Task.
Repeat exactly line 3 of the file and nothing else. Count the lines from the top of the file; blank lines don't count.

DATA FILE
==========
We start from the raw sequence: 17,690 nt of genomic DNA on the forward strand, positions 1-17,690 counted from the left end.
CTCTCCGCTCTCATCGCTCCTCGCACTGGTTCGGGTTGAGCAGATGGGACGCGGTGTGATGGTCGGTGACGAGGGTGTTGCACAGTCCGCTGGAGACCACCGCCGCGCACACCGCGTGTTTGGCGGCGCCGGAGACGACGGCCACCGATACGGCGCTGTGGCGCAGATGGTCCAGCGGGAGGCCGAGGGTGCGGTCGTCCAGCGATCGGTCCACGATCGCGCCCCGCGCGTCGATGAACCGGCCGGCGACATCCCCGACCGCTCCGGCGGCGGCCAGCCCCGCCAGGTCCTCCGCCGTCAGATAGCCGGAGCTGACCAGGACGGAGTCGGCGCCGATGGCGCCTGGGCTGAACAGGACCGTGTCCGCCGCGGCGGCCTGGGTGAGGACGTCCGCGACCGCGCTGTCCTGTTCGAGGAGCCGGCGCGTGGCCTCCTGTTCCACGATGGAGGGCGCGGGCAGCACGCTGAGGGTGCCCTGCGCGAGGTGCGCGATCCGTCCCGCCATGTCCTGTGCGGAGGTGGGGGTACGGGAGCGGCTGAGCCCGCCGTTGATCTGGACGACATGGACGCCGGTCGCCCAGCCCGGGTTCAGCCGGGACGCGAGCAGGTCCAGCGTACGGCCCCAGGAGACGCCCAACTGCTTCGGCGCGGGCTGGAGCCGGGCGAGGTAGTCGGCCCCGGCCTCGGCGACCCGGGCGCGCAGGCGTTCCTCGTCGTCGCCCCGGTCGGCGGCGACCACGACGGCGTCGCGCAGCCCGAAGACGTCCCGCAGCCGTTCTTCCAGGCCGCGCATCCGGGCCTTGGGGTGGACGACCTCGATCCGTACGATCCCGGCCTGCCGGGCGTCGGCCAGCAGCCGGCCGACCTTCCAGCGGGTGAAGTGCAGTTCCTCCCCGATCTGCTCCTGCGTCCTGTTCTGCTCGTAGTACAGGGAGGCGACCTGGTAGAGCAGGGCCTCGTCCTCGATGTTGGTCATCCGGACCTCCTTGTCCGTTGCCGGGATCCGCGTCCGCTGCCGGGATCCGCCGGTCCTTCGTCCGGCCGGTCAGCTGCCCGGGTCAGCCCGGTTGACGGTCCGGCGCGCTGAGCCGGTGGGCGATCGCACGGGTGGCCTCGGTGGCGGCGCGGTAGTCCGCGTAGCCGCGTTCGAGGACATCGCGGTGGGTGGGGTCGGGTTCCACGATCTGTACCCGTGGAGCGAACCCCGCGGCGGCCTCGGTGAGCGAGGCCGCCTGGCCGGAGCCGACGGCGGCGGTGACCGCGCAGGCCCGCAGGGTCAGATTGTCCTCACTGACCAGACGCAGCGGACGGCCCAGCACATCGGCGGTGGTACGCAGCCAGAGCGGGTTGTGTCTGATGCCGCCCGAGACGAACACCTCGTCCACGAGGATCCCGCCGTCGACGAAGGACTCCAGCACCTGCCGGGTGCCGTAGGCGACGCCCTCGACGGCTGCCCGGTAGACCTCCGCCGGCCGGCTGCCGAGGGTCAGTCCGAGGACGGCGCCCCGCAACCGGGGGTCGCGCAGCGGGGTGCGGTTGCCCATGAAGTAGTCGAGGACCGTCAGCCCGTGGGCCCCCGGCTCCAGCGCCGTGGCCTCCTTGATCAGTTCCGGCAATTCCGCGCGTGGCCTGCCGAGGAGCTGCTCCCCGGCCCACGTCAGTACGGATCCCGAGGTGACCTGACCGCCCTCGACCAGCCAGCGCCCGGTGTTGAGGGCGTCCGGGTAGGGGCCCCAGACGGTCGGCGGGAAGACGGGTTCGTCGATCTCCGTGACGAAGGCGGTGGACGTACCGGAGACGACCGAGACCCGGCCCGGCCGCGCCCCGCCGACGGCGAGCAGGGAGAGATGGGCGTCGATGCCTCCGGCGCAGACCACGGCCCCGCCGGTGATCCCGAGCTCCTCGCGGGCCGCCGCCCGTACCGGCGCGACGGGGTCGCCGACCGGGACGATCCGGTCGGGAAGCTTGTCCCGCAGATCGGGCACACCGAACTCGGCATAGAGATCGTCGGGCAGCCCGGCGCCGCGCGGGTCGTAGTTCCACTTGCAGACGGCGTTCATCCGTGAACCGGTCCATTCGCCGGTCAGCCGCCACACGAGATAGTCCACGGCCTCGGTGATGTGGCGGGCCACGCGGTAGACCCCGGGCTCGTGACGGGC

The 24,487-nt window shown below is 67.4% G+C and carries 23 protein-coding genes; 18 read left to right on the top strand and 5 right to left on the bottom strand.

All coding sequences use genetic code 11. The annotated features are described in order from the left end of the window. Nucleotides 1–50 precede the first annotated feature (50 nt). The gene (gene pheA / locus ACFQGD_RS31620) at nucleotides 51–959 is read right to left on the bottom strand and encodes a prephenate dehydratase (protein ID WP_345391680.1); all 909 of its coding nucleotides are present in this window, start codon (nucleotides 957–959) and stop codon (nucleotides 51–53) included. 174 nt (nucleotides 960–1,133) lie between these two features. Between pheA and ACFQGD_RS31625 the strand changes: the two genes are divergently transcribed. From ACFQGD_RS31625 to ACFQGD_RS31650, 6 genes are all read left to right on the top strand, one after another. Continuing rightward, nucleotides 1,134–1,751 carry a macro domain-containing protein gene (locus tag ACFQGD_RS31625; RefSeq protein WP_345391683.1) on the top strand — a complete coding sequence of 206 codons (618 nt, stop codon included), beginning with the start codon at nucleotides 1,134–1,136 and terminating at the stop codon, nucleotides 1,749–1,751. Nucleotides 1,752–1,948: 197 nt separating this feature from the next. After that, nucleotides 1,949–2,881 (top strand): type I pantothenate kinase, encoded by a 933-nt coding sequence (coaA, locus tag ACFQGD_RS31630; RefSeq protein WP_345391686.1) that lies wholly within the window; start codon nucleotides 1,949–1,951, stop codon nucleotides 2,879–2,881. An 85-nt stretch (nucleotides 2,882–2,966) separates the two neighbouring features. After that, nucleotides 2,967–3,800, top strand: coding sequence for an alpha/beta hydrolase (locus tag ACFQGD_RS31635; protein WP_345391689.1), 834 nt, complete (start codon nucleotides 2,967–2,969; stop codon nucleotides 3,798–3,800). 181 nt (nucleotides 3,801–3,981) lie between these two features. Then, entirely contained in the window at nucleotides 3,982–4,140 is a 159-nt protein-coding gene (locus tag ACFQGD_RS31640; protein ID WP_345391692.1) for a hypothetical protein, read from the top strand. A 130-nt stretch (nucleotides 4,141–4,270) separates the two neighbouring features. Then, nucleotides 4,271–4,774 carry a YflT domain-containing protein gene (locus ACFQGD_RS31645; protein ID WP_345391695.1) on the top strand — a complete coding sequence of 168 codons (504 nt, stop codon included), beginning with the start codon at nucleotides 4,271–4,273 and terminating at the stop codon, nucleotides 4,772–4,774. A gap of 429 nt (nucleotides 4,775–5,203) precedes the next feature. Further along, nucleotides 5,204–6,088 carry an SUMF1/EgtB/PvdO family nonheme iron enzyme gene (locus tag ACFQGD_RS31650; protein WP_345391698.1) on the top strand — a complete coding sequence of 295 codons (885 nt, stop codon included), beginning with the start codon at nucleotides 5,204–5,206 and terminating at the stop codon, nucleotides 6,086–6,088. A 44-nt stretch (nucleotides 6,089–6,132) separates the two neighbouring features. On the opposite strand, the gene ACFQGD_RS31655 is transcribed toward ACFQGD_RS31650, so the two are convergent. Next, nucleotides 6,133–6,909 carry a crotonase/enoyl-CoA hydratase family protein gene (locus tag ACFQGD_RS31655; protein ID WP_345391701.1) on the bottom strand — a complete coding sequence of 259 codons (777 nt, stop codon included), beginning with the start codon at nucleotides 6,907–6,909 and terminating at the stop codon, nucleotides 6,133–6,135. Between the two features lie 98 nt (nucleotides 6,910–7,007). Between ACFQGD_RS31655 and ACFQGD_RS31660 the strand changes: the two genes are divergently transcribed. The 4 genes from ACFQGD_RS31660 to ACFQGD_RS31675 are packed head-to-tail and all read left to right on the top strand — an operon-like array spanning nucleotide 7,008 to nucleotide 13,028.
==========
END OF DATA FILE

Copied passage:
The 24,487-nt window shown below is 67.4% G+C and carries 23 protein-coding genes; 18 read left to right on the top strand and 5 right to left on the bottom strand.